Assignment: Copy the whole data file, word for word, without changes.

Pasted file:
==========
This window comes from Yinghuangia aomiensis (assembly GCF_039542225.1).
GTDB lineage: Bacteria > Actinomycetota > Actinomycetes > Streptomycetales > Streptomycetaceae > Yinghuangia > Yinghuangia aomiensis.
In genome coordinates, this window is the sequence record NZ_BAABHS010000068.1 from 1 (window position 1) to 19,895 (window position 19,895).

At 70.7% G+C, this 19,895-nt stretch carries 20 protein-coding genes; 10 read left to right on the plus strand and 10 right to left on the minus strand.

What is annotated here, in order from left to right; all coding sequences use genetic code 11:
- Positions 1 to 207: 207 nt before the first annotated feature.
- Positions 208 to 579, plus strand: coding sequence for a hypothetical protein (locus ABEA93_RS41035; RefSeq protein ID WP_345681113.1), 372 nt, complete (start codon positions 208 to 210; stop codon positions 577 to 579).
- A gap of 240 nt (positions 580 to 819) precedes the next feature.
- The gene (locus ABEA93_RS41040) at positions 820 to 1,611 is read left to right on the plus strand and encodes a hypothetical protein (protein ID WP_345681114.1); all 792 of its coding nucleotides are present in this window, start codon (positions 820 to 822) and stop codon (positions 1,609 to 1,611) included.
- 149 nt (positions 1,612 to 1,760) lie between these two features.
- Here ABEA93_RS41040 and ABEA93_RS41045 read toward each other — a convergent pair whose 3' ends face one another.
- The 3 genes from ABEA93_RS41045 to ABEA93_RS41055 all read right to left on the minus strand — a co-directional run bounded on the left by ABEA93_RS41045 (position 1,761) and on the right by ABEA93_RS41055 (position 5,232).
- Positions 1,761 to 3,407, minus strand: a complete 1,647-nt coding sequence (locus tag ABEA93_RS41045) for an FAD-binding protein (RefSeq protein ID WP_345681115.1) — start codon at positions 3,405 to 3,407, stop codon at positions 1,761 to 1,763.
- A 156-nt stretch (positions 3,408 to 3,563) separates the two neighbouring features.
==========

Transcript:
This window comes from Yinghuangia aomiensis (assembly GCF_039542225.1).
GTDB lineage: Bacteria > Actinomycetota > Actinomycetes > Streptomycetales > Streptomycetaceae > Yinghuangia > Yinghuangia aomiensis.
In genome coordinates, this window is the sequence record NZ_BAABHS010000068.1 from 1 (window position 1) to 19,895 (window position 19,895).

At 70.7% G+C, this 19,895-nt stretch carries 20 protein-coding genes; 10 read left to right on the plus strand and 10 right to left on the minus strand.

What is annotated here, in order from left to right; all coding sequences use genetic code 11:
- Positions 1 to 207: 207 nt before the first annotated feature.
- Positions 208 to 579, plus strand: coding sequence for a hypothetical protein (locus ABEA93_RS41035; RefSeq protein ID WP_345681113.1), 372 nt, complete (start codon positions 208 to 210; stop codon positions 577 to 579).
- A gap of 240 nt (positions 580 to 819) precedes the next feature.
- The gene (locus ABEA93_RS41040) at positions 820 to 1,611 is read left to right on the plus strand and encodes a hypothetical protein (protein ID WP_345681114.1); all 792 of its coding nucleotides are present in this window, start codon (positions 820 to 822) and stop codon (positions 1,609 to 1,611) included.
- 149 nt (positions 1,612 to 1,760) lie between these two features.
- Here ABEA93_RS41040 and ABEA93_RS41045 read toward each other — a convergent pair whose 3' ends face one another.
- The 3 genes from ABEA93_RS41045 to ABEA93_RS41055 all read right to left on the minus strand — a co-directional run bounded on the left by ABEA93_RS41045 (position 1,761) and on the right by ABEA93_RS41055 (position 5,232).
- Positions 1,761 to 3,407, minus strand: a complete 1,647-nt coding sequence (locus tag ABEA93_RS41045) for an FAD-binding protein (RefSeq protein ID WP_345681115.1) — start codon at positions 3,405 to 3,407, stop codon at positions 1,761 to 1,763.
- A 156-nt stretch (positions 3,408 to 3,563) separates the two neighbouring features.